- Liquids – Water droplets
- Solids – Dust and pipe scale
- Gases – Oil and water vapors
Once atmospheric air passes through a compressor operating at 100 psig; 7 bar, the air is compressed to 1/8th its previous volume, yet still contains the same amount of contaminants.
The increase in pressure would normally cause moisture to condense out of the air, however, during the compression process, the temperature of the air rises due to frictional heat, increasing its ability to hold water vapor.
As air leaves the compressor and travels throughout the system, it begins to cool. Once the air temperature drops below the pressure dew point temperature, water droplets begin to condense.
Condensation is the changing of water vapor into a liquid.
It is necessary to remove the moisture and contaminants from the air system in order to lower the dew point and avoid operating problems, costly maintenance, and repair expenses.
Important Guideline: For every 20°F, 11°C drop in compressed air temperature, the moisture holding capacity of air is reduced by 50%.
CoAftercoolers are a good first step. They lower the compressed air temperature to safe, usable levels and remove up to 70% of the water vapor; however, the air is still saturated. A further drop in temperature will cause additional condensation to occur in downstream air lines.
Water vapor and other contaminants in the ambient air enter the compressor intake.
Air dryers remove the water vapor and lower the dew point temperature of compressed air. This prevents liquid water from forming downstream, but does not eliminate all the entrained contaminants.
Separators and filters remove the liquid water, and solid and gaseous contaminants that adversely affect the air system.
Drains discharge the accumulated water and liquid contaminants from various points throughout the air system.
Condensation is the changing of water vapor into a liquid.
Dust and dirt that accumulate on the condenser coil of an air-cooled refrigerated dryer will hamper the dryer’s ability to produce a consistent outlet dew point, and ultimately to function at all. The condenser coil should be cleaned a minimum of once a month to prevent this from happening.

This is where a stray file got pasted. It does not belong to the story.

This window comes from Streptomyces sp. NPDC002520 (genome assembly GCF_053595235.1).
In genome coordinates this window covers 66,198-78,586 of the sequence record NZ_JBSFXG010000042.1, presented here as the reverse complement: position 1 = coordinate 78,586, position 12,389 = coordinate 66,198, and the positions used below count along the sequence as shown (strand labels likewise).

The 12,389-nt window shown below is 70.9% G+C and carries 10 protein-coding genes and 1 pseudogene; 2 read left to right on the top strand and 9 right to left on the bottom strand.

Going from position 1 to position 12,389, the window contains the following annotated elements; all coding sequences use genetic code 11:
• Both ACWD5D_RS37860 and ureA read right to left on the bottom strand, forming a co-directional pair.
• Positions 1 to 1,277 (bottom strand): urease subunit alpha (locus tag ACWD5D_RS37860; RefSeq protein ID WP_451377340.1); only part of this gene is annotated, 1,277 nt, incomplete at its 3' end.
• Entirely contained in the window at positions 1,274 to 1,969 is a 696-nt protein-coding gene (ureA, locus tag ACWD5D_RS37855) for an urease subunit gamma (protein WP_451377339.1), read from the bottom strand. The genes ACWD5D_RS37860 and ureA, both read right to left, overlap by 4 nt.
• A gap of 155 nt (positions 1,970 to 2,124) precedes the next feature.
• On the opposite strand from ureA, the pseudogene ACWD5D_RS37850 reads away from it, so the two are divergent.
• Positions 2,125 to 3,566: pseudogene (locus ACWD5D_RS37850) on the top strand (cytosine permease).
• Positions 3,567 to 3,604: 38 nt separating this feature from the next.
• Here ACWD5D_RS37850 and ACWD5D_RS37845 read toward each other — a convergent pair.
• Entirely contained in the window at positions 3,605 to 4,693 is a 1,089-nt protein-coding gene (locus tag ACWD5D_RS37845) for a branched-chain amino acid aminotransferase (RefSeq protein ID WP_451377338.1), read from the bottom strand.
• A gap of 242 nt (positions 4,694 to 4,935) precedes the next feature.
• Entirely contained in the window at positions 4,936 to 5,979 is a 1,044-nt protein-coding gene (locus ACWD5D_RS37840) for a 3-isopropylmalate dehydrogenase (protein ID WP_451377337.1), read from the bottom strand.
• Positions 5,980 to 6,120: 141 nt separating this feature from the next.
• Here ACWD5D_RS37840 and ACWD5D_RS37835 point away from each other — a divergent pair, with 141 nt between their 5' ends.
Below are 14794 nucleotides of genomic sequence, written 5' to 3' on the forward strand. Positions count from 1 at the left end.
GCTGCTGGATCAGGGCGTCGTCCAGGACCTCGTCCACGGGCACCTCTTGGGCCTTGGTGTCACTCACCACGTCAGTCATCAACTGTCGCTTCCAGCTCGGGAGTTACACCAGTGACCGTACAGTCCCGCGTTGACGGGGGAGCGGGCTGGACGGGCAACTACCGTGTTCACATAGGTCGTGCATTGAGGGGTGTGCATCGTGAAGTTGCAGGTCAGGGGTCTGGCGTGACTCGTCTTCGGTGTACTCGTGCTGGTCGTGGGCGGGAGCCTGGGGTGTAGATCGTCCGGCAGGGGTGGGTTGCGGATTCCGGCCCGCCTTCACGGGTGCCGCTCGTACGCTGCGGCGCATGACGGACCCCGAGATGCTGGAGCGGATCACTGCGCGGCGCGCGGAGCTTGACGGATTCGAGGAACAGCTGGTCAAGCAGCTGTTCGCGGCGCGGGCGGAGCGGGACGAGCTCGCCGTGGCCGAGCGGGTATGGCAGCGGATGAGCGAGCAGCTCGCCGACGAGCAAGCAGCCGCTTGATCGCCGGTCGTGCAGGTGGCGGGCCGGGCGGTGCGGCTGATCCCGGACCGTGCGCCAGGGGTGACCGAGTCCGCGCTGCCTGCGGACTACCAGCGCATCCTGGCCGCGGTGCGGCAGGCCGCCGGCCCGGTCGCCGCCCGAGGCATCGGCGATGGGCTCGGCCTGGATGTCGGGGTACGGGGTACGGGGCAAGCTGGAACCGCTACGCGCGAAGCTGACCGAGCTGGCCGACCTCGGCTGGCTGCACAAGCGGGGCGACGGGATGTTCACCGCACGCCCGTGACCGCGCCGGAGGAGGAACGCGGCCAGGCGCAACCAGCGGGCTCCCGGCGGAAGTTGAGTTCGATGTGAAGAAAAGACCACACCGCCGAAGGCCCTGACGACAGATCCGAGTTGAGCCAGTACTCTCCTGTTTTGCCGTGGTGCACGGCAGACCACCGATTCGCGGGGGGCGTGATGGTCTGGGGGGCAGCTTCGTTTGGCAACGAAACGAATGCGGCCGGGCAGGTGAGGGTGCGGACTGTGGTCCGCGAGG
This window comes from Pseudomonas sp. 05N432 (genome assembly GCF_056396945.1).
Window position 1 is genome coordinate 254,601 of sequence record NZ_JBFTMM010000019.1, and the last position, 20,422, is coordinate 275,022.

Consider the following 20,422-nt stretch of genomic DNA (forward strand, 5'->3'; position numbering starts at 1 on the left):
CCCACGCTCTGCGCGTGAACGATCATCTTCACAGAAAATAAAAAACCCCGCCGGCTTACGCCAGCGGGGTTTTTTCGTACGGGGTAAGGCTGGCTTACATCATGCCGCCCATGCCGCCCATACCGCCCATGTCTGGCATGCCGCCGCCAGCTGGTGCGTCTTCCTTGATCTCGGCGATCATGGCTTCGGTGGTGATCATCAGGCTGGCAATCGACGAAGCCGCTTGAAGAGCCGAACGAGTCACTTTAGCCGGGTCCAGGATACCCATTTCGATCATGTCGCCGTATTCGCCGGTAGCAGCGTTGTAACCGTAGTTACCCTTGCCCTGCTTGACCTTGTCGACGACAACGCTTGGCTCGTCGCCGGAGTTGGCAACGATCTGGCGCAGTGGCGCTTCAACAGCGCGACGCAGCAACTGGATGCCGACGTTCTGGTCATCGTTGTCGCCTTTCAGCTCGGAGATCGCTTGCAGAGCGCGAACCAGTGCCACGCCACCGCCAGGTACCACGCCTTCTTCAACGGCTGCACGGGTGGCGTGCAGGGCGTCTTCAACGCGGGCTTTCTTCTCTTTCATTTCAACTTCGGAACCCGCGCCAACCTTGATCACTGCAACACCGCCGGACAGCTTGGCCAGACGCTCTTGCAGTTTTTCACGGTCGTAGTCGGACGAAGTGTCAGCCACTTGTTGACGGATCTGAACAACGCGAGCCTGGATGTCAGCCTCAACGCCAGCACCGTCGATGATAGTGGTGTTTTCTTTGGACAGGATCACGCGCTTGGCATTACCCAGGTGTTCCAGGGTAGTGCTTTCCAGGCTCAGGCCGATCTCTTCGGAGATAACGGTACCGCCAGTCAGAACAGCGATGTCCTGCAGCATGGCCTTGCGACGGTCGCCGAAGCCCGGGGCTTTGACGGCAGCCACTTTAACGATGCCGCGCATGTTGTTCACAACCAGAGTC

When selecting a compressed air dryer, consider these factors and then determine the most cost-effective system suitable for the application.
Compressed air dryers vary in relation to their dew point, initial cost, and ongoing maintenance requirements.
1.Choose a dew point temperature below the lowest ambient temperature to which your compressed air system will be exposed.
Consider air lines:
- Located in front of open doors or windows
- Throughout air conditioned or unheated areas
- Running underground or between buildings
- 2.Determine which dryers will produce the required dew point.
3.Consider initial and operating costs. The lower the dew point, the more expensive the dryer is to purchase and operate
Once the appropriate drying system has been selected, determine the actual conditions under which the dryer will be operating.
1.Flow capacity (scfm, Nm3/hr, Nm3/min, l/sec)
2.Pressure dew point (°F, °C)
3.Inlet air pressure (psig, bar, kg/cm2)
4.Inlet air temperature (°F, °C)
5.Ambient or cooling water temperature (°F,°C)
6.Maximum allowable pressure drop (psi, bar, kg/cm2)
In North America, in accordance with CAGI ADF100, conditions for rating compressed air dryers are: 100 psig (7 bar), 100°F (38°C) saturated inlet, 85°F (25°C) cooling water, 100°F (38°C) ambient air and a maximum 5 psi (0.35 bar) pressure drop.
In Europe, and much of the rest of the world, the ISO 7183 standard for rating compressed air dryers is used: 7 bar (100 psi), 35°C (95°F) inlet, 25°C (77°F) ambient air and a maximum 0.35 bar (5 psi) pressure drop.When operating at other than rated conditions, adjustments to the dryer’s rated flow capacity must be made.